Future of fast computer chips could be in graphene
05 Aug 2014
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A team using the Artemis facility has tested the behaviour of bilayer graphene to investigate whether or not it could be used as a semiconductor.  Their results suggest that it could replace silicon transistors in electronic circuits.

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​​​​The ARPES ultra-high vacuum end-station at Artemis. Copyright: Monty Rakusen.

 

Scientists using lasers at the CLF's Artemis facility believe that they are a step closer to finding a replacement for silicon chips that are faster and use less energy than at present.

The team has tested the behaviour of bilayer graphene to discover whether or not it could be used as a semiconductor.  Their results suggest that it could replace silicon transistors in electronic circuits.

Graphene is pure carbon in the form of a very thin, almost transparent sheet, one atom thick.  It is known as a ‘miracle material’ because of its remarkable strength and efficiency in conducting heat and electricity.

In its current form graphene is not suitable for transistors, which are the foundation of all modern electronics.  For a transistor to be technologically viable, it must be able to ‘switch off’ so that only a small electric current flows through its gate when in standby state.  Graphene does not have a band gap so cannot switch off.

The research team, led by Professor Philip Hofmann from Aarhus University in Denmark, used a new material – bilayer graphene – in which two layers of graphene are placed one on top of the other, leaving a small band gap to encourage the transfer of energy between layers.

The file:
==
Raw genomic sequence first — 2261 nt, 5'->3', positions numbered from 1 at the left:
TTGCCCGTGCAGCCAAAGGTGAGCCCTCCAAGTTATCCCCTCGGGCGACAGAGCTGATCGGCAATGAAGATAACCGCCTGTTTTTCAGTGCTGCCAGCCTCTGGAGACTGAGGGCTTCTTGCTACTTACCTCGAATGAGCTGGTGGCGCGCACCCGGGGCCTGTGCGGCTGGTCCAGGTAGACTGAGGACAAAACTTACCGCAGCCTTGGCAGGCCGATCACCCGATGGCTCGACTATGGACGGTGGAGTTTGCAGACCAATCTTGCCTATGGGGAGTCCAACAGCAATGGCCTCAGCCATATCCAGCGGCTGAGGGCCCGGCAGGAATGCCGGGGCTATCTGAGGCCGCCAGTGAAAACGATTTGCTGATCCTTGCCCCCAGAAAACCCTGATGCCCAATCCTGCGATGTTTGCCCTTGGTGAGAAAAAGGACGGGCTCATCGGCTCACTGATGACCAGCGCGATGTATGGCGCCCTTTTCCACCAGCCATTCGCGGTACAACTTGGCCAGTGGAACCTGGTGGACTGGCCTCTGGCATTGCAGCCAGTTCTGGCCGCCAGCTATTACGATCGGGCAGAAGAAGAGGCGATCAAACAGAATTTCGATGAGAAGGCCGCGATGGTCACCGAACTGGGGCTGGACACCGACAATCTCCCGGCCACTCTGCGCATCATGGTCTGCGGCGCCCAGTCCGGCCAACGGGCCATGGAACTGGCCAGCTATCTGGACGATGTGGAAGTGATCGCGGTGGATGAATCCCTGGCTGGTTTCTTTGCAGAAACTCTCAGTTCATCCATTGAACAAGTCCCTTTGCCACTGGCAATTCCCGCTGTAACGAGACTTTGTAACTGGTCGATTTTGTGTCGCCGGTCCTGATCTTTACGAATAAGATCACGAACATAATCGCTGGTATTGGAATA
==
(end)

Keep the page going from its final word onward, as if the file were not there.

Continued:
Using Artemis at STFC’s Central Laser Facility, the researchers fired ultra-short pump laser pulses at the bilayer graphene sample, boosting electrons into the conduction band.

A second short, extreme ultraviolet, wavelength pulse then ejected electrons from the sample. These were collected and analysed to provide a snapshot of the energies and movement of the electrons.  

“We took a series of these measurements, varying the time delay between the infrared laser pump and extreme ultraviolet probe, and sequenced them into a movie,“ said STFC’s Dr Cephise Cacho, one of the research team. “To see how the fast-moving electrons behave, each frame of the movie has to be separated by just a fraction of a billionth of a second.”

Professor Hofmann said, “What we’ve shown with this research is that our sample behaves as a semiconductor, and isn’t short-circuited by defects.”

There can be imperfections in bilayer graphene as the layers sometimes become misaligned.

The bilayer graphene team: a collaboration between eight institutes in five European countries.  
The bilayer graphene team: a collaboration between eight institutes in five European countries. Credit: STFC.

The results of this research, in which the graphene showed no defects, suggest that further technological effort should be carried out to minimise imperfections.  Once this is done, there is a chance that the switch-off performance of bilayer graphene can be boosted enough to challenge silicon-based devices.

Graphene transistors could make smaller, faster electronic chips than are achievable with silicon. Eventually more and more transistors could be placed onto a single microchip to produce faster, more powerful processors for use in electronic equipment.

 

The paper Ultrafast Dynamics of Massive Dirac Fermions in Bilayer Graphene (link opens in a new window)is published in Physical Review Letters 112 27401 (2014).

It is also featured as a spotlight article (link opens in a new window) in the American Physical Society’s Physics Viewpoint. 

The research was carried out by a team from Aarhus University in Denmark, École Polytechnique Fédérale de Lausanne (EPFL) in Switzerland, Sincrotrone Trieste, University of Trieste and IOM-CNR Laboratorio TASC in Italy, Technische Universitat Chemnitz in Germany, the Central Laser Facility and the University of St Andrews.

Contact: Springate, Emma (STFC,RAL,CLF)